I have always preferred the small streams to large rivers or impoundments. When I first started fly fishing I was in the mountains a couple of times a month to catch wild brook trout. I can no longer make that 5hr trip as often as I once could. I had to discover something similar, but something more local. Something that could still give me that sense of adventure, and get me away from people. Something wild and rugged. In Alabama, the bass fishing is no secret. People flock and spend millions to fish for bass on the big lakes. That's great for Alabama, and great for me. It keeps most people off the small stuff, which is where the "brook trout" of Alabama live.
If you are familiar with Latin names, the genus Micropterus has quite a few species. The one that not many people know about is the redeye bass, or Micropterus coosae. The common name of redeye bass is a little misleading, since lots of fish have red eyes. And sometimes even redeye bass don't have redeye eyes. To make things more confusing, most people refer to rock bass as redeyes. The two couldn't be more different.
Redeye bass are native to only a few rivers systems in Alabama, Georgia, and very small parts of South Carolina and Tennessee. There are two genetically distinct populations, the Mobile River Basin and the Atlantic Slope Basin populations. Within the Mobile River Basin, scientists have genetically and morphologically differentiated redeye bass into distinct species based on the drainage. Micropterus coosae is now one of many species of redeye bass found in Alabama. There is also Micropterus cahabae, Micropterus tallapoosae, Micropterus warriorensis, and Micropterus chattahoochae. There is also work ongoing to separate the Atlantic slope species into a separate species from the Mobile Basin species. That population is informally known as Bartram's bass right now and is restricted to the Savannah River drainage.
In all my time of fishing for them, I had only fished the tributaries of one of those drainages in the Mobile River Basin. I decided that this summer I would catch them all. To start with, how about the familiar foe, Micropterus coosae.
You have to get high for these guys. They inhabit upland streams in the Piedmont area. They live in waters too cold for other bass, but too warm for trout. The streams remind me of the brook trout streams in NC/TN.
This is what you look for:
I like to throw topwater bugs, this fish primarily eats adult aquatic and terrestrial insects. This makes them an excellent fly rod target. If you can get a cast in before you spook them, they hit the fly without abandon. Often times they will clear the water on the take. I would describe their fight most similar to smallmouth bass. Very scrappy and hard fighting.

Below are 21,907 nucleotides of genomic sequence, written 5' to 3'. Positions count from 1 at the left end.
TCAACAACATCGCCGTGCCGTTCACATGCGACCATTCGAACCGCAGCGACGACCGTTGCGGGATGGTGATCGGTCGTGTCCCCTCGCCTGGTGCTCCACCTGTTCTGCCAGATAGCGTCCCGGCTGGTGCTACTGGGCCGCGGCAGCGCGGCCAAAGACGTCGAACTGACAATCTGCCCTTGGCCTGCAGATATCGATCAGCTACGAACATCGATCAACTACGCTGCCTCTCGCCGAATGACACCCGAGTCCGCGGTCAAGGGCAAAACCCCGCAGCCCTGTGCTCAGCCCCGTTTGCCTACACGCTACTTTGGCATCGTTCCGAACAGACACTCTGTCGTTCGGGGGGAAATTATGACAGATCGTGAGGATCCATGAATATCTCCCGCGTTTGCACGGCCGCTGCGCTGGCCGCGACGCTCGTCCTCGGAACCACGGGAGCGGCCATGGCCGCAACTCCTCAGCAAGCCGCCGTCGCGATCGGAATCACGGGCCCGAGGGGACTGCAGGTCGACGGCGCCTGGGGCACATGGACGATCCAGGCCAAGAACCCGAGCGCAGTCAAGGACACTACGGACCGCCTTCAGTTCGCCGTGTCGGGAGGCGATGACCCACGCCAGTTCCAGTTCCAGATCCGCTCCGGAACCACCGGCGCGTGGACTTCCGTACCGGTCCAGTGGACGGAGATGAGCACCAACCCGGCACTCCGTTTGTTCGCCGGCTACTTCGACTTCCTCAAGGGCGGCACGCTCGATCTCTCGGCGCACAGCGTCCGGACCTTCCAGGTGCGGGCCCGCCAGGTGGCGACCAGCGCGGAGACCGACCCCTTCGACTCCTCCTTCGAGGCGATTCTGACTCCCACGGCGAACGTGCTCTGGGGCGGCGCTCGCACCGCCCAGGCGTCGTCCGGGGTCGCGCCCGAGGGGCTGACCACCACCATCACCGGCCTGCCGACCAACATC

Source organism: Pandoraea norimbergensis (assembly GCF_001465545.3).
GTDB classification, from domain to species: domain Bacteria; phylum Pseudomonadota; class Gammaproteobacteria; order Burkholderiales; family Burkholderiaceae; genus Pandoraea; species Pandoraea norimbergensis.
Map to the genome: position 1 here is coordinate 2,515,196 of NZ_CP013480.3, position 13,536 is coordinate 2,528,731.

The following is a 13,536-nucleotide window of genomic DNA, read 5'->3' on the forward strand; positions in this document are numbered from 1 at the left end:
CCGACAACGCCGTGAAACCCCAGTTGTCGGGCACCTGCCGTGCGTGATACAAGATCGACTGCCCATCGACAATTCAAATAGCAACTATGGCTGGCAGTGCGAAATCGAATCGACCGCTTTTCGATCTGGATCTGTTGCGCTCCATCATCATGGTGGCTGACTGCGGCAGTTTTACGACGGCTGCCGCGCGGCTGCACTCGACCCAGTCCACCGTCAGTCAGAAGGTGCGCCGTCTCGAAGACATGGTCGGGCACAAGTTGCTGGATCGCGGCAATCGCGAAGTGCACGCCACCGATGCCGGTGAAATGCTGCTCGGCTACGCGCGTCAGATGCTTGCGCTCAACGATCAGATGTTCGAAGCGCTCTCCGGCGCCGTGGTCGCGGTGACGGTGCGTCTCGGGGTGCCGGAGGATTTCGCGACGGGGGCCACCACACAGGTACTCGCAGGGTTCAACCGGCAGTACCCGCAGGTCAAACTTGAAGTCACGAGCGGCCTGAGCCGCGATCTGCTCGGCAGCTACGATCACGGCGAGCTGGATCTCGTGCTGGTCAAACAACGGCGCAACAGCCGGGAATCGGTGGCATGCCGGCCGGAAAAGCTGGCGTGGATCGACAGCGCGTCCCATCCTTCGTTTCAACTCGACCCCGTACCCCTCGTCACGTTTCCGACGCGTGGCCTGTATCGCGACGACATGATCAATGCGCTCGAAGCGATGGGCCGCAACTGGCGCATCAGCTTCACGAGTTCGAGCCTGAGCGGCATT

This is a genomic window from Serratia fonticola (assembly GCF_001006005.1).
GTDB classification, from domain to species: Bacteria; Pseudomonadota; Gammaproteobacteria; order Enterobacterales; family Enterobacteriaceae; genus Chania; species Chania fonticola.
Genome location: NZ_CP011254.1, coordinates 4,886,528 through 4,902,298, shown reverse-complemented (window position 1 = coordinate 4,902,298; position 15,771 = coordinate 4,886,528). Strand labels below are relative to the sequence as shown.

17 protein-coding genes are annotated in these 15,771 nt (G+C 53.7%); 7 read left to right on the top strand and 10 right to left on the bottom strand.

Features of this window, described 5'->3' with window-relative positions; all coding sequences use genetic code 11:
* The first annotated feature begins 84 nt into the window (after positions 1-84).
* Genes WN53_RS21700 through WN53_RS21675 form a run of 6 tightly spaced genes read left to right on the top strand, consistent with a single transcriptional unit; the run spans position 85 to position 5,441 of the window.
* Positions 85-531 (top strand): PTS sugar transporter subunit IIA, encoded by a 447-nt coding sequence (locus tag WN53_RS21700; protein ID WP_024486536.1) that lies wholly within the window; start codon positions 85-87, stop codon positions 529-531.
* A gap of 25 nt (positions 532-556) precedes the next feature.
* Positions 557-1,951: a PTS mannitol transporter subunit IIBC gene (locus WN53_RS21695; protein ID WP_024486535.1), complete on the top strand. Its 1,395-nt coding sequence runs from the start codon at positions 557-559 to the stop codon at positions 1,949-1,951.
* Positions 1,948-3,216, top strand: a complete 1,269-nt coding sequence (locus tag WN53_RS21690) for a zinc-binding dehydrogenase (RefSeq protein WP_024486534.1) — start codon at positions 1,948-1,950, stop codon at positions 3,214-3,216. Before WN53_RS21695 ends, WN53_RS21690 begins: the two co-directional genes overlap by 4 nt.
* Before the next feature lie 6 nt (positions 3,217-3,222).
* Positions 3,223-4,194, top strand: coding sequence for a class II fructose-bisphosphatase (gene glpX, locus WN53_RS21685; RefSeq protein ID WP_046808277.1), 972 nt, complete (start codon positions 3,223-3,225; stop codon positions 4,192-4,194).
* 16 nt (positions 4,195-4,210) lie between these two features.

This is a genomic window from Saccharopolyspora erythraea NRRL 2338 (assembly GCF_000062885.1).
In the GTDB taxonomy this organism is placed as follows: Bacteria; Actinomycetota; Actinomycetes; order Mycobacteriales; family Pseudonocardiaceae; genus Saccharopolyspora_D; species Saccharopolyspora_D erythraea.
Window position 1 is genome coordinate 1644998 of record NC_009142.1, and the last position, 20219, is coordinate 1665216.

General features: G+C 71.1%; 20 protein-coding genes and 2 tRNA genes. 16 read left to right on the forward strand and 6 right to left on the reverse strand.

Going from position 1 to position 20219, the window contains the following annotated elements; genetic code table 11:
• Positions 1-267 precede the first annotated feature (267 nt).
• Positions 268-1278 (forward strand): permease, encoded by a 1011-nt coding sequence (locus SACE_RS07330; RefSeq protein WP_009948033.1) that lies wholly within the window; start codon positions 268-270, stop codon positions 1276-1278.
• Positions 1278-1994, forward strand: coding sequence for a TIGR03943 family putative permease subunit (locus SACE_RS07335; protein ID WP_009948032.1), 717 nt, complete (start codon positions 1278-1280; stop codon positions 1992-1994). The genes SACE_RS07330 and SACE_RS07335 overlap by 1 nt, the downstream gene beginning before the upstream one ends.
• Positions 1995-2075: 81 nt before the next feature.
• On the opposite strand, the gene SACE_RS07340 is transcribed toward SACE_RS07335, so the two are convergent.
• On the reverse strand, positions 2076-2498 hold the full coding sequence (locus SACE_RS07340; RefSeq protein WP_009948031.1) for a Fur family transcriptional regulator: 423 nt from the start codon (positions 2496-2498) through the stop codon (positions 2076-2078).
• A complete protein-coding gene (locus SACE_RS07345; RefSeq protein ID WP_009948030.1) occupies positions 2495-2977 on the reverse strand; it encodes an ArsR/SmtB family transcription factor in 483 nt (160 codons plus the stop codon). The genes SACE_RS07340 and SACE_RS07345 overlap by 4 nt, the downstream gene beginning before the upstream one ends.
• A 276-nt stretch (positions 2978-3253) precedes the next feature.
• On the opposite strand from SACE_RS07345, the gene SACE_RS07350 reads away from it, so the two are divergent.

These fish are the most colorful of the black bass family. They have an iridescent blue around the cheek and gill plate. They also have a blue crescent on the posterior one-half of the eyeball. The most distinguishing feature is the white edges along the superior and posterior edge of the caudal fin.
They are also the slowest growing, taking almost 5 years to get to 5-6 inches. The biggest specimens are around a pound and might get up to 13-14 inches. Those fish are extremely rare. Larger specimens have been caught, the Alabama state record is just over 3lbs. However, these larger fish are more than likely hybrids with spotted bass.
The rain ran me off that stream, so i had to retreat to the car for an MRE lunch.
Conditions were better just down the road at the canyon.
Fishing was a little slower here, but I picked up a few smaller ones.
Next up is the Micropterus cahabae.
These streams are a little rough on the boots. I think I need some more soon.
Streamside bounties abound. I'll have to mark this spot for later.
Prime looking redeye water:
Gotta get through these guys at first:
And there it is, another species checked off the list.
I wanted to fish another drainage for this species, that was certainly smaller water. I didn't have long to fish after the first spot, but long enough to see some new water, and catch a fish. I'll come back to explore this more some other time.
On to Micropterus warriorensis.
I try to find the rockiest, clearest and highest water I can. That's usually where redeyes are found. This requires some backwoods driving.
The longear sunfish were spawning, so they were colored up nicely.
It didn't take long to find what I came for. Micropterus warriorensis is checked off the list. These fish have all the usual redeye bass characteristics, but differ from all others in that they don't have a tooth patch and have an orange-tint to the dorsal, anal and caudal fins.
This water was prime redeye habitat, and it was definitely full of them.
The stream got rockier and rockier. And the fishing improved considerably.
Especially when I came to this.
My 3wt was perfect for this stream.
Edible? Thought they might be red chanterelles, but wasn't sure. I left them alone.
This little guy just landed on my reel.
Finished off the day with a local brew:
And some Korean:
Next on the list was the Bartram's bass, the Atlantic Slope population.
Did lots of research on this area prior to the trip. This stream was supposed to hold true native redeye bass. These populations are almost being hybridized out in a lot of drainages due to hybridization with introduced spotted bass and smallmouth bass. This stream was high enough to exclude those other species.
Got a smaller one pretty quickly:
Typical redeye stream stuff...
It didn't take long to get one a little bigger.
Ended the long day with a local brew:
This has been a fun ride so far. I have two species left, and hopefully I can get them in the next month.